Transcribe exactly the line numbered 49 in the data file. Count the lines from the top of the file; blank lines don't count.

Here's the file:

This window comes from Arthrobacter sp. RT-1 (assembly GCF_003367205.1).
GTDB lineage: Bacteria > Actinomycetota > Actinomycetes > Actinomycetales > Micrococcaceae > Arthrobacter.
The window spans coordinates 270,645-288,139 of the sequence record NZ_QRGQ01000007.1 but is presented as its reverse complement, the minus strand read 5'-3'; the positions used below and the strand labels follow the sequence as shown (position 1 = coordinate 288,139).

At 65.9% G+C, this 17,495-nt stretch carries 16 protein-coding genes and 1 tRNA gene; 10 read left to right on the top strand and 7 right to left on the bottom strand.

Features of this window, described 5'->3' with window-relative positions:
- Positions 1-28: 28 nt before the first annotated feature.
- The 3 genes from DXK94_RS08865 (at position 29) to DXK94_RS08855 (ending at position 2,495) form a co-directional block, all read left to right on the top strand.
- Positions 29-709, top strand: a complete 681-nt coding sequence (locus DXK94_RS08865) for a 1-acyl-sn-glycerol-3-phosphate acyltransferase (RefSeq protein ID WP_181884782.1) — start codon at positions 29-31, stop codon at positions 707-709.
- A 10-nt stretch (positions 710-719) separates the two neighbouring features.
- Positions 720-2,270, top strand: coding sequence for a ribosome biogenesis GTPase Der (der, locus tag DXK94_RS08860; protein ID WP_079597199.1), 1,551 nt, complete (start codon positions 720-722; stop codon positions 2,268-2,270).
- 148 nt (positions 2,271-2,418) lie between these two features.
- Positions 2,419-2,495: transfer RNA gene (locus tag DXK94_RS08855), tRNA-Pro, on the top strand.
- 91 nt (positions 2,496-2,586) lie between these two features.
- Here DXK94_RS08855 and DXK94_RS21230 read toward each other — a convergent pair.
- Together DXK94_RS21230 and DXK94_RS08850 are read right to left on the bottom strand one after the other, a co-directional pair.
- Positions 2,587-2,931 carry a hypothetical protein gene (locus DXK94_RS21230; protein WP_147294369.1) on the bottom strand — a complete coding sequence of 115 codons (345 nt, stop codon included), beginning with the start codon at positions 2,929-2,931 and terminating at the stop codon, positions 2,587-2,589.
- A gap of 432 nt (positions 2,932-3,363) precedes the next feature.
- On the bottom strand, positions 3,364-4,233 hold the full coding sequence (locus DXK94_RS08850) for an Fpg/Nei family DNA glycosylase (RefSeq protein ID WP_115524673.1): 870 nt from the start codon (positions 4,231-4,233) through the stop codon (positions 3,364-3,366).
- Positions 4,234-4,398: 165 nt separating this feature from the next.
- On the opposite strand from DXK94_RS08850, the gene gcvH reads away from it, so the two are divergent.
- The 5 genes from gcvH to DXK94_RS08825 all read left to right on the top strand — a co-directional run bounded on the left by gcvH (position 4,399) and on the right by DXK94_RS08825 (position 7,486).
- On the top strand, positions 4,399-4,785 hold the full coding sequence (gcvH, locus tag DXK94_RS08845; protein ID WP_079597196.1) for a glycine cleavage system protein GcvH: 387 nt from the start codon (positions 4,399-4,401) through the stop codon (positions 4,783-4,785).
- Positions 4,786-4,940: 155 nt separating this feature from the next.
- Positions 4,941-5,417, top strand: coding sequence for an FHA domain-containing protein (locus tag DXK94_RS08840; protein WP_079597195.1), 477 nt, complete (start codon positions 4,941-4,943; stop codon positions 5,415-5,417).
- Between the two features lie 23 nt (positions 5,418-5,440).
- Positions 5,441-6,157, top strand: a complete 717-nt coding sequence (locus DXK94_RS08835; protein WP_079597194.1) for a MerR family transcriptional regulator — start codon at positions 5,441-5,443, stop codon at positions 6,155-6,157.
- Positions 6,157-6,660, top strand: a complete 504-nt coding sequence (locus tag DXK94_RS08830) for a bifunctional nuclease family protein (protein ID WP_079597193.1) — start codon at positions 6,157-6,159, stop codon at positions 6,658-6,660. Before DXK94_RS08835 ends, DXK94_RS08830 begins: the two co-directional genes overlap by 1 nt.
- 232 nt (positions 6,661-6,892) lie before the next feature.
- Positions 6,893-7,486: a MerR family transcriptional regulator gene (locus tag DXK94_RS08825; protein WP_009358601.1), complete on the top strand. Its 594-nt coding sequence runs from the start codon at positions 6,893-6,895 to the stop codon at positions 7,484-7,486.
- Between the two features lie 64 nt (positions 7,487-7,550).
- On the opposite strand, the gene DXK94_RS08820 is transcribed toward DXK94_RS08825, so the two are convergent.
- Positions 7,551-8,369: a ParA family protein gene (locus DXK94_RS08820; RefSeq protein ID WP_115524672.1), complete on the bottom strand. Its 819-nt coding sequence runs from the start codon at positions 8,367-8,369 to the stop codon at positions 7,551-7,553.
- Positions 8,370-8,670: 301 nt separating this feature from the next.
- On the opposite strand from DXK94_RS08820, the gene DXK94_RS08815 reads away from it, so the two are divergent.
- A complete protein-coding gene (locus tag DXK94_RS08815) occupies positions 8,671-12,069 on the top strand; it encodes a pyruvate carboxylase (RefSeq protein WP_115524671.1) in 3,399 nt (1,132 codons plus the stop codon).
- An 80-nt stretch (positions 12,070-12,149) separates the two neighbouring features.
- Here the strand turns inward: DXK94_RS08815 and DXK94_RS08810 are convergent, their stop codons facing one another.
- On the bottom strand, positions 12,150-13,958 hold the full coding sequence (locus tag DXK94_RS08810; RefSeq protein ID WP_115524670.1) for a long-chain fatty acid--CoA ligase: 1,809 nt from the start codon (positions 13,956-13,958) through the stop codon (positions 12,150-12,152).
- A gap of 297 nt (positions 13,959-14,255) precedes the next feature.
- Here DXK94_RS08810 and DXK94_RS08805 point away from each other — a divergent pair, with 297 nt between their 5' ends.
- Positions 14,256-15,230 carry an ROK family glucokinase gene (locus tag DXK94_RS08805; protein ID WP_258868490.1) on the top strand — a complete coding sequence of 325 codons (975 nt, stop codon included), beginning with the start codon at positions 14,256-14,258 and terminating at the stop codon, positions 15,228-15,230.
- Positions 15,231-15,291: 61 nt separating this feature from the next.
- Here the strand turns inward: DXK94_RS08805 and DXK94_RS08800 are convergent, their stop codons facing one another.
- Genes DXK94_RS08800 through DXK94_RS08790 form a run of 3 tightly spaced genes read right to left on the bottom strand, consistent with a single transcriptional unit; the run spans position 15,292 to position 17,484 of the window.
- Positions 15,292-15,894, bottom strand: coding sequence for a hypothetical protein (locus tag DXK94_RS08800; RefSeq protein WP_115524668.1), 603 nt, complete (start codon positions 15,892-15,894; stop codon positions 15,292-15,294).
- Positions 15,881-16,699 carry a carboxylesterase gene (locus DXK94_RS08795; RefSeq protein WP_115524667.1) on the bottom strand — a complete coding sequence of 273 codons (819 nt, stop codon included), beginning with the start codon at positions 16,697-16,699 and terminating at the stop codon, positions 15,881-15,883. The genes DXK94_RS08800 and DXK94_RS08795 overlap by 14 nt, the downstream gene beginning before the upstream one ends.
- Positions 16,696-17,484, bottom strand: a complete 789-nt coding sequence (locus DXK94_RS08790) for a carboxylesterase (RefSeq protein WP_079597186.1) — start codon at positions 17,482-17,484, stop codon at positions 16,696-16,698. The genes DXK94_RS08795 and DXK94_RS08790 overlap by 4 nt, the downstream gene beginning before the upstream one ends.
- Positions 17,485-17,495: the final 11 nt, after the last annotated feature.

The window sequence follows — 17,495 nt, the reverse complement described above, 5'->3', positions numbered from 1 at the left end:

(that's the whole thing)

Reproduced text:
The window sequence follows — 17,495 nt, the reverse complement described above, 5'->3', positions numbered from 1 at the left end: